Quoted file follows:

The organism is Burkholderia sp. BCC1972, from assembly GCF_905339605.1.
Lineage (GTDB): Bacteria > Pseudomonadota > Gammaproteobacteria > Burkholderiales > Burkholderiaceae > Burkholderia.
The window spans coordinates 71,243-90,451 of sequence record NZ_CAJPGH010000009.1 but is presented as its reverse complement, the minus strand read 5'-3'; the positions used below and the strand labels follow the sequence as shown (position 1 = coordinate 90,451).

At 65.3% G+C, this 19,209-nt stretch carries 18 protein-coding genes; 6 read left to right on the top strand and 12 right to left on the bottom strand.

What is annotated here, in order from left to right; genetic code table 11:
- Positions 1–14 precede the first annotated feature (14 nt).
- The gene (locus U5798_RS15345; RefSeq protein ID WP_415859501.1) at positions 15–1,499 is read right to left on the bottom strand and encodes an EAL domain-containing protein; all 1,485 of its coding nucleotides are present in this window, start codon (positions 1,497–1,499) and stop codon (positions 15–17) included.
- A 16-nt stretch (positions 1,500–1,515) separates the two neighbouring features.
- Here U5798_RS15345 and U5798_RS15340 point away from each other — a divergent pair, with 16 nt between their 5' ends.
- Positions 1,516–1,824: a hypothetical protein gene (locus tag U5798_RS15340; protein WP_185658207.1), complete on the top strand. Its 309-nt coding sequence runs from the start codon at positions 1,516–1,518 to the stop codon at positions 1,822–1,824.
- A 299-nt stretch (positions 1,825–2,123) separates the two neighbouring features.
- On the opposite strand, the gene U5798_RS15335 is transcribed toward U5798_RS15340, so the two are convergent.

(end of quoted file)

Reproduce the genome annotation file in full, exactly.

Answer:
The organism is Burkholderia sp. BCC1972, from assembly GCF_905339605.1.
Lineage (GTDB): Bacteria > Pseudomonadota > Gammaproteobacteria > Burkholderiales > Burkholderiaceae > Burkholderia.
The window spans coordinates 71,243-90,451 of sequence record NZ_CAJPGH010000009.1 but is presented as its reverse complement, the minus strand read 5'-3'; the positions used below and the strand labels follow the sequence as shown (position 1 = coordinate 90,451).

At 65.3% G+C, this 19,209-nt stretch carries 18 protein-coding genes; 6 read left to right on the top strand and 12 right to left on the bottom strand.

What is annotated here, in order from left to right; genetic code table 11:
- Positions 1–14 precede the first annotated feature (14 nt).
- The gene (locus U5798_RS15345; RefSeq protein ID WP_415859501.1) at positions 15–1,499 is read right to left on the bottom strand and encodes an EAL domain-containing protein; all 1,485 of its coding nucleotides are present in this window, start codon (positions 1,497–1,499) and stop codon (positions 15–17) included.
- A 16-nt stretch (positions 1,500–1,515) separates the two neighbouring features.
- Here U5798_RS15345 and U5798_RS15340 point away from each other — a divergent pair, with 16 nt between their 5' ends.
- Positions 1,516–1,824: a hypothetical protein gene (locus tag U5798_RS15340; protein WP_185658207.1), complete on the top strand. Its 309-nt coding sequence runs from the start codon at positions 1,516–1,518 to the stop codon at positions 1,822–1,824.
- A 299-nt stretch (positions 1,825–2,123) separates the two neighbouring features.
- On the opposite strand, the gene U5798_RS15335 is transcribed toward U5798_RS15340, so the two are convergent.